Service Technician Training: Service Tool Basics

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Service Technician Training: Service Tool Basics 

 By Gary Weidner / Published July 2015



Editor’s Note: This service technician training series was published previously from September 2008 through June 2014 in Cleaner Times|IWA. It is being republished with the recognition this material is not exhaustive of the subject at hand, but rather to present to new service people an all-important fundamental understanding of how things work.


Future columns on service matters will refer to various tools and equipment. But for now, I want to offer the beginner suggestions for tools useful in servicing pressure washers. Of course, you will need a tool chest of some kind in which to store your tools in the shop. But be sure to think about how to carry along the tools you’ll need with you on service calls.

How Ya Gonna Tote’em?

photo1Here’s one approach: Keep tools that aren’t likely to be needed on service calls in your shop chest, and keep tools you will usually take on service calls in “totable” tool boxes. The best boxes for field use, while reasonably compact, have one or more drawers or trays so that you don’t have to dig through tools to get at the one you need. I like the all-plastic boxes made by Plano Molding Company. For example, their #858003 has a deep top compartment plus four drawers. The drawers are on slides, and the boxes are immune to rust and dents. Look them over at www.planomolding.com, and don’t overlook their tackle boxes, which are excellent for small parts and small tools.

For Your Closest Friends…

photo2The so-called 80/20 law of life seems to even relate to tools. Probably 80 percent or more of your work is done using 20 percent or less of your tools. If that is the case, why not keep a few of those trusty friends always at your fingertips by carrying them at your side in a “lineman’s” tool pouch? You’ll find that the pouches come in a variety of sizes and compartmental arrangements. Attach the pouch to a carpenter’s belt—they’re wide, adjustable, and have quick-release buckles.

Here’s what I carry in my pouch: 6, 8, and 10 in. adjustable wrenches, four different screwdrivers, two nut drivers, an o-ring pick, diagonal cutters, pliers, a utility knife, three stubby box wrenches, two allen wrenches, a flashlight, a medium-size spring clamp, thread sealing tape, and a rag.


I’ve found that the best bet for the spring clamp is a “Pony” #3202 or a “Stanley” #83-262, or similar. These clamps are steel, which is prone to rusting, so you may also want to investigate the plastic versions that have become available. (But all the clamps have coil springs that get rusty.) The clamp has a multitude of uses. It’s a quick way to hold a wash gun “on” (for testing only, with suitable caution), and it’s a handy way to temporarily hold aside wires, hoses, etc. that might get in the way when you’re working.

Include in your pouch whatever you find yourself constantly using. Wearing the pouch may feel strange at first, but you’ll soon feel naked without it. In the shop, it saves steps. In the field, it helps avoid tools being left behind at the job. (Then too, some field sites have precious few useable surfaces on which to lay your tools.)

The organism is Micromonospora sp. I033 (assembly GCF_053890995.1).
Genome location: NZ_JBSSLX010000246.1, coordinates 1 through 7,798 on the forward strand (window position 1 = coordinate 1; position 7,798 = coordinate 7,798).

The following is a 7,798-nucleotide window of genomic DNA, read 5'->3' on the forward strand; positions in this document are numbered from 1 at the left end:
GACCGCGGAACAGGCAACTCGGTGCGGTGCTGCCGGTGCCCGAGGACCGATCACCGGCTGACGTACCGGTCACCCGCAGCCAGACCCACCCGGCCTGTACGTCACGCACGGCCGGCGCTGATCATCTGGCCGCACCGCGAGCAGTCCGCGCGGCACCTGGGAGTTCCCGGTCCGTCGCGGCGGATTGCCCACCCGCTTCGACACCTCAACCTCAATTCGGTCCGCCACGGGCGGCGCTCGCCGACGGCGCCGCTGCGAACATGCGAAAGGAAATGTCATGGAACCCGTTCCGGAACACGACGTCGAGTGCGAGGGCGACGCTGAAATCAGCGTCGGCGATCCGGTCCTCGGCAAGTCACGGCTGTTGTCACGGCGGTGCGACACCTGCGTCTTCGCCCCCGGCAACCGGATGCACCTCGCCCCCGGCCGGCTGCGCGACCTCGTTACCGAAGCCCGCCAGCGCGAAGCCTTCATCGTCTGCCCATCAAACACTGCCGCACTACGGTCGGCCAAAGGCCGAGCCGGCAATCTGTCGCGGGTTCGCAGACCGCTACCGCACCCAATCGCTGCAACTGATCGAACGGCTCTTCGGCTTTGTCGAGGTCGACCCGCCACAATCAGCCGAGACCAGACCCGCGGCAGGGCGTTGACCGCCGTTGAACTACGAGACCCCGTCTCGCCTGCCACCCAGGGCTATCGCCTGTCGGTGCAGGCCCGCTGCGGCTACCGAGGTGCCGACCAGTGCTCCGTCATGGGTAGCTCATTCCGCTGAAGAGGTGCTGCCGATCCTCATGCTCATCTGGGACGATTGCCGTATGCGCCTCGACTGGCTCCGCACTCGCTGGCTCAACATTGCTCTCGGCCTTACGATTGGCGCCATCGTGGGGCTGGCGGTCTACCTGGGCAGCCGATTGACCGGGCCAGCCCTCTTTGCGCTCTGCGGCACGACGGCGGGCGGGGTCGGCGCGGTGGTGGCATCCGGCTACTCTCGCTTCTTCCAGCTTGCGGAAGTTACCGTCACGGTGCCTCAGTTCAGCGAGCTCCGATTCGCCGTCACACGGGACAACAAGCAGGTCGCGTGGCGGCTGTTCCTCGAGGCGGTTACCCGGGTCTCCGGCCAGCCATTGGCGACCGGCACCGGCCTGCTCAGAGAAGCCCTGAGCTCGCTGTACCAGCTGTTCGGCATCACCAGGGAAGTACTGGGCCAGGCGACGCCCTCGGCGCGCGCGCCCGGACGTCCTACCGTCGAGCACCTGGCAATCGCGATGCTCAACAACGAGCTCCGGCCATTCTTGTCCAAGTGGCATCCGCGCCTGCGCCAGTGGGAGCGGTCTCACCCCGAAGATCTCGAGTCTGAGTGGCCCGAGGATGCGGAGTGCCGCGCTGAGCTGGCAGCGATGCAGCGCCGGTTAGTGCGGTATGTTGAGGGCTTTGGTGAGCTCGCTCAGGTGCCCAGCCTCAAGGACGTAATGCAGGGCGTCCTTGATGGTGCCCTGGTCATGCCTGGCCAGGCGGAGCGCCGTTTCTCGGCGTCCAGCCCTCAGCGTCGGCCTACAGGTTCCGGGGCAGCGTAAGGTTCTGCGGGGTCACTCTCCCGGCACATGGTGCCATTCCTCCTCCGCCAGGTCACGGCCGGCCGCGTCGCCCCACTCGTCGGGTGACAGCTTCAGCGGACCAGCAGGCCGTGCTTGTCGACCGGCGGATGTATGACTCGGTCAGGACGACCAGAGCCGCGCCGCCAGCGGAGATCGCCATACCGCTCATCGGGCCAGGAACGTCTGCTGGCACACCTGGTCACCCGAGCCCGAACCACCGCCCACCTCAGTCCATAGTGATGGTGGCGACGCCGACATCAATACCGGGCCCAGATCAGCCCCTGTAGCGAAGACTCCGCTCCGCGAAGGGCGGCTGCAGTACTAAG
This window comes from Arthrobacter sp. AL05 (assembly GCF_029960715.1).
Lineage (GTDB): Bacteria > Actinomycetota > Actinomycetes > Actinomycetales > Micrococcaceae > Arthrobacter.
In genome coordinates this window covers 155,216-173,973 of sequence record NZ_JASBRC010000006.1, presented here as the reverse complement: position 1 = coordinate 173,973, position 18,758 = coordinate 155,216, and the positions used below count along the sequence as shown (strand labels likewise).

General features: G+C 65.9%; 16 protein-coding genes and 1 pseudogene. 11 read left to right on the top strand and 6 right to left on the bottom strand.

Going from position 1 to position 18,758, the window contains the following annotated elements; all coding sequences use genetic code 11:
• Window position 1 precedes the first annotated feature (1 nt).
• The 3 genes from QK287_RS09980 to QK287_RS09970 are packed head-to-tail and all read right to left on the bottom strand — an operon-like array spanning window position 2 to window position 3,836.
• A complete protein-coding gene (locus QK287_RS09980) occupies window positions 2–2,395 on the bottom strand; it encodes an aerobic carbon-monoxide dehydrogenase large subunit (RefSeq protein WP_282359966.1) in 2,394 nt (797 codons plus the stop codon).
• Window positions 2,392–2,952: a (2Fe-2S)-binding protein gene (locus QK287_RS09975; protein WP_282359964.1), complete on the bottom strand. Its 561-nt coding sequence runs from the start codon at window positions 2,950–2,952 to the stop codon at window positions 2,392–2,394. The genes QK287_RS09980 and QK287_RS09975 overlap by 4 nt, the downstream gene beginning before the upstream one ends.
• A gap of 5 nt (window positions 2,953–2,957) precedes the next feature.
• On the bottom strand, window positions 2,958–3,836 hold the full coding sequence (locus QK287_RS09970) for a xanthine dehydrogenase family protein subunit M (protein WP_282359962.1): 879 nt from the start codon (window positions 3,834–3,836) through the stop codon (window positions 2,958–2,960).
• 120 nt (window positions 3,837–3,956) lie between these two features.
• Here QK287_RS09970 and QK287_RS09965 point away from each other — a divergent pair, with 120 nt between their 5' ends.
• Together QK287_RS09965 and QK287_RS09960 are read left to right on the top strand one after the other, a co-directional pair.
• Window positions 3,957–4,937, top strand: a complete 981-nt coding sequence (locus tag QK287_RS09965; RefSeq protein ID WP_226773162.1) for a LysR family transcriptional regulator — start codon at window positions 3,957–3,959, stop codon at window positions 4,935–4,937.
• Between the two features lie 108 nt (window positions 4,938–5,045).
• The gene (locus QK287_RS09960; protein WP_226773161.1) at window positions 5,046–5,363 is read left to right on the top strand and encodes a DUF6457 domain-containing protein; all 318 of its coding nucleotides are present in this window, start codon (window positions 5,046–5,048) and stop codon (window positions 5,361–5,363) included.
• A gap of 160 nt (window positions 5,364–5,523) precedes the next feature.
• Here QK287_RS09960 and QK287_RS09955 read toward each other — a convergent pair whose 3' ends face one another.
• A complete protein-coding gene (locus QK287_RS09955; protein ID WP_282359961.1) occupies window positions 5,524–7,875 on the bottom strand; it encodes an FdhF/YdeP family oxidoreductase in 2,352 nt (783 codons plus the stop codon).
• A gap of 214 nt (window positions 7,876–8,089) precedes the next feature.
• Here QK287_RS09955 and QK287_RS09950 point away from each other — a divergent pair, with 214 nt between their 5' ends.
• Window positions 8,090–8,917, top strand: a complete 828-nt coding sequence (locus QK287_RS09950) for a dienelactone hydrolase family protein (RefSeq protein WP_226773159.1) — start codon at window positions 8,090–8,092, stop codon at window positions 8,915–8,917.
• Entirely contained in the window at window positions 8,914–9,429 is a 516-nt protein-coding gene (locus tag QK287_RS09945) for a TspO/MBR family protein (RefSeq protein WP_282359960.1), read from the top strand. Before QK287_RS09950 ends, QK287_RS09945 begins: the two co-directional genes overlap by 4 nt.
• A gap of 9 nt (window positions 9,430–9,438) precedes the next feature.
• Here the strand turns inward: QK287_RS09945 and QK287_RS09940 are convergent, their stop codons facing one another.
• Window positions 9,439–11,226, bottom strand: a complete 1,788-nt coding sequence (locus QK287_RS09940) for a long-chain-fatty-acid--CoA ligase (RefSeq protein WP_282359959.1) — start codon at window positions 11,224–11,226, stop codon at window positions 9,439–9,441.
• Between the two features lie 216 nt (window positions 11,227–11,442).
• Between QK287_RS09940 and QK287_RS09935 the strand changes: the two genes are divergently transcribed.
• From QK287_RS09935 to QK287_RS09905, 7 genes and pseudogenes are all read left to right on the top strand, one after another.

Make Your Own

One of the satisfactions in life is to make something yourself, and all the more so if it’s a tool you’ll use a lot.

photo3You can easily make yourself a handy “pick”—an invaluable tool for changing quick coupler o-rings and similar tasks. The pick in my pouch is made from a used oil burner electrode. If it should get lost, another can easily be made.

To convert the electrode to a pick, all you have to do is straighten the exposed wire, grind a finer taper on the point, then bend the last quarter inch or so of the tip to, say, a 45-degree angle (see sketch). Leave the porcelain insulator in place as a handle. You may want to experiment with various, different geometries. Also, if you service a variety of equipment brands, you’ll come across different styles of electrodes. Generally, American electrodes are larger and European electrodes smaller (except those for down-fired burners).

If you’ve made a useful tool and wouldn’t mind sharing the idea with the rest of us, send a note describing it to michael@adpub.com, and attach a photo if you can.

A Bit of Philosophy

In its service coverage for August 2008, Oilheating magazine presents a little story. A service veteran was assigned to teach an apprentice mechanic. “One day when they were working together, the apprentice looked over the old-timer’s shoulder and out of honest curiosity asked, ‘Why are we doing it that way?’ ”

“ ‘We do it that way, kid, because I say so. Do you understand?…Do you have any more dumb questions?’ ” said the veteran.

The story goes on, “As the years went by, the apprentice grew in experience, but he never did get that solid base of knowledge that he needed to be better than average. He always hesitated to ask questions.”

The article explains that “You can work in the field for years without really understanding how key system components work. If you put the parts together and everything works as it should, you’re home free! But if your system doesn’t perform as promised, you’re going to have to do some troubleshooting. And successful troubleshooting begins with a knowledge of how the system [and] components really work.”

By the way, as a distributorship for oil-fired water heating equipment, your company may benefit from past issues of Oilheating magazine. Although a substantial portion of the magazine is devoted to fuel oil marketing and delivery, the dealers it goes to in the oil heating industry have service departments, and so there is considerable coverage of oil heating service.

Next month, we’ll continue the subject of your service tools.